Whether you’re walking the half-miler or running the full Twin Cities Medtronic Marathon, this weekends’ weather in the Twin Cities is optimal for a race. I, myself, opted out. Instead, for the past few years I’ve enlisted my 8-year-old, Ava. She ran the half mile last year and the full Diana Pierce Family Mile this year.
With very minimal training – a few milers at her school, Hale, and a once-around Nokomis with me – she was set. The race is celebrating its 30th year. It’s well-organized and was much easier this year as we knew the drill from participating last year. Whomever came up with the idea to get the local schools involved was on to something. The kids talk about it at school, parents get involved and the idea of fitness and fun going hand in hand is planted at an early age.
My 6-year-old didn’t care to be signed up. That’s fine I told him, he could just cheer on his fellow kindergartners. Next year, you can join in.
Parking was free and easy at meters near University and Rice, about a block and a half away from the Capitol grounds. Or you could park for $10 in the lots. Because of the school’s involvement, we picked up her official t-shirt and race number on Friday, saving us a extra trip to St. Paul. Seemingly small detail, but important to busy parents!
Stakes with school names near the Capitol helped students and parents gather. We got there in time to join the 9:40a.m. photo of the kids (note for next time, don’t stand in front of H-A-L-E banner). Then, it was time for kids to split up by school and line up by grade. We walked with Ava and the rest of the third-graders to the start point and wished her luck. For the thousands of people there, it was still easy to get around as well as get a good sight line to the starting point. The first group started at 10:00a.m., followed by staggered starts by grade.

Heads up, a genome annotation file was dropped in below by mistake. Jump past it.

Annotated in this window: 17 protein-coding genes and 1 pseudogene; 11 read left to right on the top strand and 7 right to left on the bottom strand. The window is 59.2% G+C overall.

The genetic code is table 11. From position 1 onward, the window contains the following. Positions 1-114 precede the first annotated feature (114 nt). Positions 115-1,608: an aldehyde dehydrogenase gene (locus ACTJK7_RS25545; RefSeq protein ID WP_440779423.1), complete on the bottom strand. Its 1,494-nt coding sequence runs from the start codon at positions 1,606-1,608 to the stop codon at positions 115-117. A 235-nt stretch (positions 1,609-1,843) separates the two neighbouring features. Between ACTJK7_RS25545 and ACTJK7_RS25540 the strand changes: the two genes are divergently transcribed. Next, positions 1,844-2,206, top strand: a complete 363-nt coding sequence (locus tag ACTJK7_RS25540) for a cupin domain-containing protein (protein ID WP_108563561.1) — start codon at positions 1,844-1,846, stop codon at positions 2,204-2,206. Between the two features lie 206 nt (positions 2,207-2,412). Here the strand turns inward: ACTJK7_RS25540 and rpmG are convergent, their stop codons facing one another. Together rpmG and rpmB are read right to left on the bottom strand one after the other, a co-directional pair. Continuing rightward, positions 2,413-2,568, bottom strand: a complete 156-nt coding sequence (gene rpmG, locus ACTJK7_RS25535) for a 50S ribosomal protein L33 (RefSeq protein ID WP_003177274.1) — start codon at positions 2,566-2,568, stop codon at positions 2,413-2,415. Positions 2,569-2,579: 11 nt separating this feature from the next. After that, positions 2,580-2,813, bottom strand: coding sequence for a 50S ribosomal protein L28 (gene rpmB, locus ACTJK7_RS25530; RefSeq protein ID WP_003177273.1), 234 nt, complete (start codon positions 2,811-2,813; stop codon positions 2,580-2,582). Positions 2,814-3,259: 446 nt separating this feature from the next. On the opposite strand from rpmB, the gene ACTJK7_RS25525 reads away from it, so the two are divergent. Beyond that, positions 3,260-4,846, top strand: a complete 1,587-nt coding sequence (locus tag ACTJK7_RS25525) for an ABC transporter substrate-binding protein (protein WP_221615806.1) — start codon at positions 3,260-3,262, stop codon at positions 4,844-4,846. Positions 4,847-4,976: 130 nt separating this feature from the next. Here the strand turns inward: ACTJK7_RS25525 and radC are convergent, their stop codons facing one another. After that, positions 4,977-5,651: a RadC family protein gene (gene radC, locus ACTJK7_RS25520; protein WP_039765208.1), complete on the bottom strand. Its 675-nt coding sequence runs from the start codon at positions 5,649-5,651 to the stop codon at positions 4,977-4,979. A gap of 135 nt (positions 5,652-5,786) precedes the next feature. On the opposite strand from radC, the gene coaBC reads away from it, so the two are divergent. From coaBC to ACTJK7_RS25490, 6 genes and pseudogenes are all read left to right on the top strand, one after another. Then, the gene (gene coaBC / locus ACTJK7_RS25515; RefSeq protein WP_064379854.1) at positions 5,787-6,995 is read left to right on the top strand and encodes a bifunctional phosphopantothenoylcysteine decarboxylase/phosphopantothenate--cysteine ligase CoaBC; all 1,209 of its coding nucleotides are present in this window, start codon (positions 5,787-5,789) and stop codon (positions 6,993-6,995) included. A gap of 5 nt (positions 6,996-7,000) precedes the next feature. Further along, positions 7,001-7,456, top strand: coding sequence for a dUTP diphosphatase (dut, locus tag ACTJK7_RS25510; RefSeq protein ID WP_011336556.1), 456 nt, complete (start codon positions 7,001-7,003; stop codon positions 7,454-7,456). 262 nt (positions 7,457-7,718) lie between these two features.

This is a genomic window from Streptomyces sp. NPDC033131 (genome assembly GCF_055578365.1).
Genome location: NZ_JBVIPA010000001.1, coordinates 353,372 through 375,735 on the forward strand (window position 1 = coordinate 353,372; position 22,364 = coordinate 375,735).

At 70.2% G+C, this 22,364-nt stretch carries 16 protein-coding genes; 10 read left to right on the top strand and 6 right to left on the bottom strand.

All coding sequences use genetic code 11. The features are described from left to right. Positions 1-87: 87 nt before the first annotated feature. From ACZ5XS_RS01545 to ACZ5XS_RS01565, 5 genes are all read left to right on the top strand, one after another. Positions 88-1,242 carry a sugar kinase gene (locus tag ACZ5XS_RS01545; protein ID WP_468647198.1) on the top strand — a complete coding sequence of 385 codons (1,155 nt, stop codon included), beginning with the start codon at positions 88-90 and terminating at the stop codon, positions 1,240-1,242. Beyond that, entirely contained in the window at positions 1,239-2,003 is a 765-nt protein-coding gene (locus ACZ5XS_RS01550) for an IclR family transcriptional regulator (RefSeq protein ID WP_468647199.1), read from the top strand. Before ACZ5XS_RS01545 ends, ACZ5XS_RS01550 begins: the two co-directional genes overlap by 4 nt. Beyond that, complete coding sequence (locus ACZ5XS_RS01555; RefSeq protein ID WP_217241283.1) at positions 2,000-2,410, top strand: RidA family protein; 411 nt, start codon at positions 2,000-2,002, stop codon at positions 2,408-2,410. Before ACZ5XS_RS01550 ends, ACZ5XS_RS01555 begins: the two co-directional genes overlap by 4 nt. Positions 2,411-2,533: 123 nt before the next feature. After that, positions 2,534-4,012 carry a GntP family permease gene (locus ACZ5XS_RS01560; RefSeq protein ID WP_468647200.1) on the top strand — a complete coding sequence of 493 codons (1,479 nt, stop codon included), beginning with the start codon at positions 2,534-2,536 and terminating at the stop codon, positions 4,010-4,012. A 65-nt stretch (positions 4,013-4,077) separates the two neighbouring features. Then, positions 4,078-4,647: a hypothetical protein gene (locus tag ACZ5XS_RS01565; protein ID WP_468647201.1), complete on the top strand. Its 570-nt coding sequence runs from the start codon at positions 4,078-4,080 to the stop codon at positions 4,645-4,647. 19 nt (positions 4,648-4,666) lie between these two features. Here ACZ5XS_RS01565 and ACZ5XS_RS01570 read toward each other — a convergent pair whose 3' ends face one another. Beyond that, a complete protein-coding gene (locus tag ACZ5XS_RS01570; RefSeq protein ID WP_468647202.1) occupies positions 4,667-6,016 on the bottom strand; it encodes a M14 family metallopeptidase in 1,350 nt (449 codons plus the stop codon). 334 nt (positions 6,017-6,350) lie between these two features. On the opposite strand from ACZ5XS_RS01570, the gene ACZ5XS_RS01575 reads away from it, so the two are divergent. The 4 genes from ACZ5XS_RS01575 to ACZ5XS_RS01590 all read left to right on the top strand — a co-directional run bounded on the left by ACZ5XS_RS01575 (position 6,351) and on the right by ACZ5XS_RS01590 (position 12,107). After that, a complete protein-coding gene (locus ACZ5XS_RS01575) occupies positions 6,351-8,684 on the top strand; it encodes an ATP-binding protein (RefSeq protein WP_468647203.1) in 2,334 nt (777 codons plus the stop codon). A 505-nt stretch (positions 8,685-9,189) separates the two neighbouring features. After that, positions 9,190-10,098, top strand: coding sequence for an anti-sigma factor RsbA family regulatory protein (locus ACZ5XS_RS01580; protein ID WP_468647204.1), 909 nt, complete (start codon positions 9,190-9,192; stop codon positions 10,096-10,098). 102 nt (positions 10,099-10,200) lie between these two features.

The miler, as do the half mile, 5 and 10K, starts from the same point. Immediately there’s the hill to the St. Paul Cathedral, then a loop around and back down the hill through the finish line. We timed her separately because the starts are so staggered. We think it was under a 9.30 minute mile. She thought she ran faster than her school timed run of 9.11, but she reminded me there were no hills on that run.
The race entry for kids through schools was $10. They got water, bananas, granola bars and chips at the end. We took a few photos, chatted with friends and were back in the car by 10:30. Easy. Then it was breakfast at Mickey’s on West 7th for the racer and us spectators.
She thinks next year, she’ll up her game to the 5k (3.3 miles). For this, I might just have to join her. If we can actually run a similar pace together, that will be a milestone I’ve been looking forward to reaching. And, tomorrow, Sunday, October 2, is the big race day if you’re looking for inspiration for your young runners. Get them out on the course to cheer on the grown-up runners!